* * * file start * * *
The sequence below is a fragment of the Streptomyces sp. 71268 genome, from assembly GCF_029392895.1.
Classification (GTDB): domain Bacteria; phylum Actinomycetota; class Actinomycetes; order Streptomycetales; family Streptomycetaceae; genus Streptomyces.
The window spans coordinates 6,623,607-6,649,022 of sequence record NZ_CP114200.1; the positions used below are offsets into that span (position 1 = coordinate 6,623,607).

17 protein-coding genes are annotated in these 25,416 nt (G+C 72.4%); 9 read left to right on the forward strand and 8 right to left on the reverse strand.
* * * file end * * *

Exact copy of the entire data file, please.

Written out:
The sequence below is a fragment of the Streptomyces sp. 71268 genome, from assembly GCF_029392895.1.
Classification (GTDB): domain Bacteria; phylum Actinomycetota; class Actinomycetes; order Streptomycetales; family Streptomycetaceae; genus Streptomyces.
The window spans coordinates 6,623,607-6,649,022 of sequence record NZ_CP114200.1; the positions used below are offsets into that span (position 1 = coordinate 6,623,607).

17 protein-coding genes are annotated in these 25,416 nt (G+C 72.4%); 9 read left to right on the forward strand and 8 right to left on the reverse strand.